gained credibility, but a certain bit of uneasiness lingers.
AMS has seen a growing number of its customers say they want the company to use open source software, tools or components on their projects, said Wick Keating, senior vice president and CTO of the Virginia-based systems integrator and IT consulting firm.
Faced with customers who want the company to use open source software, Keating said AMS needed to know that particular open source software components would fit into an overall solution, are secure, robust and scalable, and not riddled with defects. "We had to say, 'Look, before we go too far down this path, we just need to understand what this is all about, what the opportunities are, what the risks are and what our approach ought to be.'"
Though obviously interested in doing what its customers want, Keating said AMS wasn't sure how to categorize the reliability and trustworthiness of open source products.
From his company's perspective, Keating said, one of the great unknowns about some open source software components is who developed a particular piece of software. Whether that piece of software will enjoy long-term support from the developer is also a great unknown.
To zero in on open source products it could market to customers, AMS divided them into three categories, Keating said. The top tier is composed of the best products of their kind, he said. "For the second tier, we came up with a very simple metric: Can you go to Amazon.com and buy a book on it? It sounds silly, but that turned out to be about another 70," he said.
"If it's got a book out on it, it's got reasonable presence in the marketplace," he continued. "The fact that somebody thought it was worthwhile to publish a book on a piece of software -- because they thought there were enough people out there using it -- is a pretty good way to segment the market."
The third tier is pretty much everything else, he said.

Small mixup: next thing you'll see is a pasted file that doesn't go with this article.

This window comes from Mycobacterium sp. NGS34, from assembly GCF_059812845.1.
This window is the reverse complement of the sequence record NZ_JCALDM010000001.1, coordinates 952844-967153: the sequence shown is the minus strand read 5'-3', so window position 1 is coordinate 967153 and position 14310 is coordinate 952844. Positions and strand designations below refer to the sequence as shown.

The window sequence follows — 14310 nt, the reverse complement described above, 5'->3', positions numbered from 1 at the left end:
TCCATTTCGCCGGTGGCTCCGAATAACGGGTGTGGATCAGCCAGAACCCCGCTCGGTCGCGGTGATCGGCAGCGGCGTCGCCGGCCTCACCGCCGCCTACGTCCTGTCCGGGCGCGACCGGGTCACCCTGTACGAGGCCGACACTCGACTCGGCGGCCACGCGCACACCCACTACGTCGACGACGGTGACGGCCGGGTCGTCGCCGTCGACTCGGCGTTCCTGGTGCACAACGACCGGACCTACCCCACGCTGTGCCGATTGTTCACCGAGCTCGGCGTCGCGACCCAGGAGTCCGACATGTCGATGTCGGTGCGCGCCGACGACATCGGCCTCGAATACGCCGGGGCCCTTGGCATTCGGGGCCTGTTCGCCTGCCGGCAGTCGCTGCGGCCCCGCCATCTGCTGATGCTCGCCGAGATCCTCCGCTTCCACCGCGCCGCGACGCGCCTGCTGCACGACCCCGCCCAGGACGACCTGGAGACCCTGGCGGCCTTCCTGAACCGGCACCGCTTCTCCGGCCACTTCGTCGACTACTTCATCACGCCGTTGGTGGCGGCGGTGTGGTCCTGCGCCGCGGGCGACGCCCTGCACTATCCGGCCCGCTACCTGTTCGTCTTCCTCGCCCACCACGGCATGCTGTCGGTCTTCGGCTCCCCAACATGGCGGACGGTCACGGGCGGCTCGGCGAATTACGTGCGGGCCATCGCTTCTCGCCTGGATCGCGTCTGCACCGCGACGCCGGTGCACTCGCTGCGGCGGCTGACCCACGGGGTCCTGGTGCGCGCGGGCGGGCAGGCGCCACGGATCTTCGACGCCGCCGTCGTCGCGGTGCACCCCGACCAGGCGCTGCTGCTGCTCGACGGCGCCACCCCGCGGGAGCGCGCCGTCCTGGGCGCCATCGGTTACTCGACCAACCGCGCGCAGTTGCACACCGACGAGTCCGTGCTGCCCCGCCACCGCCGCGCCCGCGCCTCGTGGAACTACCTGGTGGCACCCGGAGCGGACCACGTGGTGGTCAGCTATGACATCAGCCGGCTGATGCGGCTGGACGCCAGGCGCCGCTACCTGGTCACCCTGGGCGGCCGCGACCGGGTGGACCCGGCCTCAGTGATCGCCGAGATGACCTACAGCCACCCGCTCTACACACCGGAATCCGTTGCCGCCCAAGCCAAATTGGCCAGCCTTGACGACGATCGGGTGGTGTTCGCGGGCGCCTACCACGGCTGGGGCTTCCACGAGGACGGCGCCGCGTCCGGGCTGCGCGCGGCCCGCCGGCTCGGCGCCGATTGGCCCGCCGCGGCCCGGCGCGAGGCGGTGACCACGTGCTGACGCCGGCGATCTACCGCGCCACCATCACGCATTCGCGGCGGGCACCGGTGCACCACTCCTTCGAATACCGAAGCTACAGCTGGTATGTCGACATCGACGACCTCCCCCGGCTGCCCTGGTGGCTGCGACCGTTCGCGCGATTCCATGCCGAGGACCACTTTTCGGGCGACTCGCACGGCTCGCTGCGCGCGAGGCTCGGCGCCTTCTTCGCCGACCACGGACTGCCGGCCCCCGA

"There are about 10 in that first tier, 70 in the second and tens of thousands in the third," he said.
Security is another unknown, he said. Though the open source community argues that many eyes have scrutinized the source code to detect and remove bugs, no one is held accountable if bugs are not detected or removed, Keating said. "Nobody wants to bring in a solution, and then turn around and discover it's got bugs and there's nobody they can hold accountable for fixing those bugs, or that it's got a security flaw."
"You don't really know that somebody didn't slip something in," he continued. "How do you know it wasn't the Russian mafia that put up that last upgrade and left themselves a back door they can use to tunnel into their systems?"
This doesn't necessarily mean open source software is suspect, he noted, citing the experience of the Pentagon, which performed an internal survey of its systems about a year ago. Officials were surprised at how much open source code the Pentagon was using, which raised some security flags, Keating said. But the Pentagon assembled a task force to review the code for security holes and found nothing to indicate the presence of back doors or other vulnerabilities.
Sign of the Times
The push to open standards is happening around the world, especially in Europe, said Allen Brown, president and CEO of The Open Group, an international vendor and technology-neutral consortium committed to creating what it calls "boundaryless information flow."
The Open Group regularly works with foreign governments, the U.S. government and vendors to further open standards adoption, mainly through conferences.
Government stovepipes are difficult to break down, Brown said, but having